With inflation hitting the 13-month high at 6.68 per cent the FM says that his government is ready to sacrifice growth to control price and will initiate a slew of fiscal, monetary and supply side measures to tackle inflation. The disaster has not happened in a day. Even when the FM was presenting his budget, the price situation was grim. And the number of incentives on the subsidy, tax and duty front that he announced then were directed to propel the demand side citing the stagnation in the consumer market. The contradiction is obvious even for a person with an elementary knowledge of economics. The FM has erred badly and in his position he owes an explanation to the country as to why he could not foresee the outcome. Soft-pedaling and pep talk will not do. He cannot afford to be wrong here, unless he was so consumed by vote politics in the hope of an early election, which they again mis-calculated.
Now the complacency is being replaced by deep fears and near hysteria. It is not only the common man that inflation upsets. It affects the corporates equally if not more. Resentments against high prices will combine with anger provoked by inflation as inflation moves many people into higher tax brackets. The insecurities caused by inflation are seen as aggravated by the large extraction of personal and corporate income by the government. This can derail most of its ambitious social security programmes as they will be termed wasteful, inefficient and inflationary. Already the UPA has started downsizing the PDS allocation of foodgrains for many states like Gujarat, Kerala and West Bengal who are protesting. For the last many months the allocation has been just one-third of the quota promised.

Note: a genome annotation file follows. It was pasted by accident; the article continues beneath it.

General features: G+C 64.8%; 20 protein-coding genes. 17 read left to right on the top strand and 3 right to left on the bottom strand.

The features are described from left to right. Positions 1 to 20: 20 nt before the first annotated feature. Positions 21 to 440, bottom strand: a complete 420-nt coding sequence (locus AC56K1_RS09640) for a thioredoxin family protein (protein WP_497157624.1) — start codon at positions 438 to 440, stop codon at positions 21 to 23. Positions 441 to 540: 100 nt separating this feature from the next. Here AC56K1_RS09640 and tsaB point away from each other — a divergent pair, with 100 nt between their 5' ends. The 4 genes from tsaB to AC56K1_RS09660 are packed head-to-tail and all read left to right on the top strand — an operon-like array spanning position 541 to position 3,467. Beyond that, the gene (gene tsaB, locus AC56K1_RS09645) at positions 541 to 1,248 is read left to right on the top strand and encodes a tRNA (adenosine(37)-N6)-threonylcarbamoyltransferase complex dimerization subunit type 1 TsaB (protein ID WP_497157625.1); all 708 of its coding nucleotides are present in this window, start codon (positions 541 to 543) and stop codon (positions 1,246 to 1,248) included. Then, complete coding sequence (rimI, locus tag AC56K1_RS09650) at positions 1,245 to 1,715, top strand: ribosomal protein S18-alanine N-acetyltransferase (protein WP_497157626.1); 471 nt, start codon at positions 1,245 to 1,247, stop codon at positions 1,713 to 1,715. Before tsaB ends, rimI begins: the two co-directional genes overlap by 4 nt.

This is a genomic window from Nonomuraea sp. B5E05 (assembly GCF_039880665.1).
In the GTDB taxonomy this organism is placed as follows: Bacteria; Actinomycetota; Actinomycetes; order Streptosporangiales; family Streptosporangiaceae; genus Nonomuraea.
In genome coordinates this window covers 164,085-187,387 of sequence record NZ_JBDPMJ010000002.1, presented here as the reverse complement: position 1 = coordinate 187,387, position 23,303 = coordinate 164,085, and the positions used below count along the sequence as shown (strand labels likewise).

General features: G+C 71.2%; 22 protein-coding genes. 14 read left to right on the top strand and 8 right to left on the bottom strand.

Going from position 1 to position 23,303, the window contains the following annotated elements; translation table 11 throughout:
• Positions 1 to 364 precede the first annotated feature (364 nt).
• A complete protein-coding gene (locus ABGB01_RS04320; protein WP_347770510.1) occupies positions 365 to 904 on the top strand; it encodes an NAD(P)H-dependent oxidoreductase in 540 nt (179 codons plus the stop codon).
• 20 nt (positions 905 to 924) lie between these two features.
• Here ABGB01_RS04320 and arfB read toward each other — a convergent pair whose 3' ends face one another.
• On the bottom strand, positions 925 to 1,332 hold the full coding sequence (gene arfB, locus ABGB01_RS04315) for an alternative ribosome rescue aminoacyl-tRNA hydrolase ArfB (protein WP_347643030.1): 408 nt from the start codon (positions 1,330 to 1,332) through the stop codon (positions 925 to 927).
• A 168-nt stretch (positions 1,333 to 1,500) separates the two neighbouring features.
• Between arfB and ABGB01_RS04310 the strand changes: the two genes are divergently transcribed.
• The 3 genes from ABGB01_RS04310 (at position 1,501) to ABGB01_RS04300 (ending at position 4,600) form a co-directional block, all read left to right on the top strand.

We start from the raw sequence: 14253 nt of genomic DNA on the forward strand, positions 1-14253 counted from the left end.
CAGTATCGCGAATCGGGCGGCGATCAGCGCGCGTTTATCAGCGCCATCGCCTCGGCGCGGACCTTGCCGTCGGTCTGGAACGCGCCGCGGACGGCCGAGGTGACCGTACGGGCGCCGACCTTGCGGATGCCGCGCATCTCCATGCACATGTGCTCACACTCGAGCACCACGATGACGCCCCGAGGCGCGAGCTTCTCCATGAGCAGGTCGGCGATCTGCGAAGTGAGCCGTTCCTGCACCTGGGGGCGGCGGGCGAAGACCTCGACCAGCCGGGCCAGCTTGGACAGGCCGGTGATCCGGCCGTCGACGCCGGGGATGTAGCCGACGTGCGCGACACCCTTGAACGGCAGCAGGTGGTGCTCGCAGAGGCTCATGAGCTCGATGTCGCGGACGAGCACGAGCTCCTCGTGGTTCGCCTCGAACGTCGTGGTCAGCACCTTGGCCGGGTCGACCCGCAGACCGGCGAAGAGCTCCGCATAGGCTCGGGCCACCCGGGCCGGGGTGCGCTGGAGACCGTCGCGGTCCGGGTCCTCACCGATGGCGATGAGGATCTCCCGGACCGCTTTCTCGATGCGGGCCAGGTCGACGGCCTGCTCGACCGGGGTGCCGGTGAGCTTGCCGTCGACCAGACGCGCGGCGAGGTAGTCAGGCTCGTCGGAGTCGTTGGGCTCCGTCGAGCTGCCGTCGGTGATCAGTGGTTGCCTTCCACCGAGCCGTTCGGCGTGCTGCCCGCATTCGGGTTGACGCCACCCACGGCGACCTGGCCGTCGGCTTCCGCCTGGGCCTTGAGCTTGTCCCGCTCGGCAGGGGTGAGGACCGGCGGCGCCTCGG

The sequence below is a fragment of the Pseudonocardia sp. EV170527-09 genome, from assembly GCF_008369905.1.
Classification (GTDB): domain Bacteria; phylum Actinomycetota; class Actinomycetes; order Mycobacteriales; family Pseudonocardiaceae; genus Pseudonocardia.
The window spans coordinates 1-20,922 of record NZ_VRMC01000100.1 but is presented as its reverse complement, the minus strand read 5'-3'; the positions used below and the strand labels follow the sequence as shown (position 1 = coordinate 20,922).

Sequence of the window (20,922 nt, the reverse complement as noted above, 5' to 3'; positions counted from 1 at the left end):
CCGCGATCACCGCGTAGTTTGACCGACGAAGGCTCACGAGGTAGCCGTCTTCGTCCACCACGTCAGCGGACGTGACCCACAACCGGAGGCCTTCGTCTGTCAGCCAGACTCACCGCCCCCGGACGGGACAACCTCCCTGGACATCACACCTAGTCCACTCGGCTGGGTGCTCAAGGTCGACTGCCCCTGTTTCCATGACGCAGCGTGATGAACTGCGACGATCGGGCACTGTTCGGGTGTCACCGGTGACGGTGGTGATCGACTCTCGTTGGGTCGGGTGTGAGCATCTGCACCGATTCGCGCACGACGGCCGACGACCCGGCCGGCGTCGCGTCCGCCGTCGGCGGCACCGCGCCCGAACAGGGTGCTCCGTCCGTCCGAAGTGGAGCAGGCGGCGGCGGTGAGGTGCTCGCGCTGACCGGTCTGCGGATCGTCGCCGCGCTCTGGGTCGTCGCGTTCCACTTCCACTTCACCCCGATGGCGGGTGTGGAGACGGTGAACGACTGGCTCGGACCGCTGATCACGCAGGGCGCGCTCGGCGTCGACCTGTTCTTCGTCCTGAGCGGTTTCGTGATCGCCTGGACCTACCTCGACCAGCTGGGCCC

Economic statesmanship is sadly absent in this government. The art of policy-making is to find that set of policies which are economically, politically, socially and culturally feasible. All its policies to fight inflation have been aimed at reducing the rate of inflation from what they would otherwise be. Such efforts are likely to have at best only temporary and superficial success. This as economist Irving S. Friedman characterised, ?Combining futility with inequity. The leaders of such efforts face repudiation and denigration of their admittedly often courageous measures.?
(The views expressed in this column are personal. The writer can be contacted at [email protected])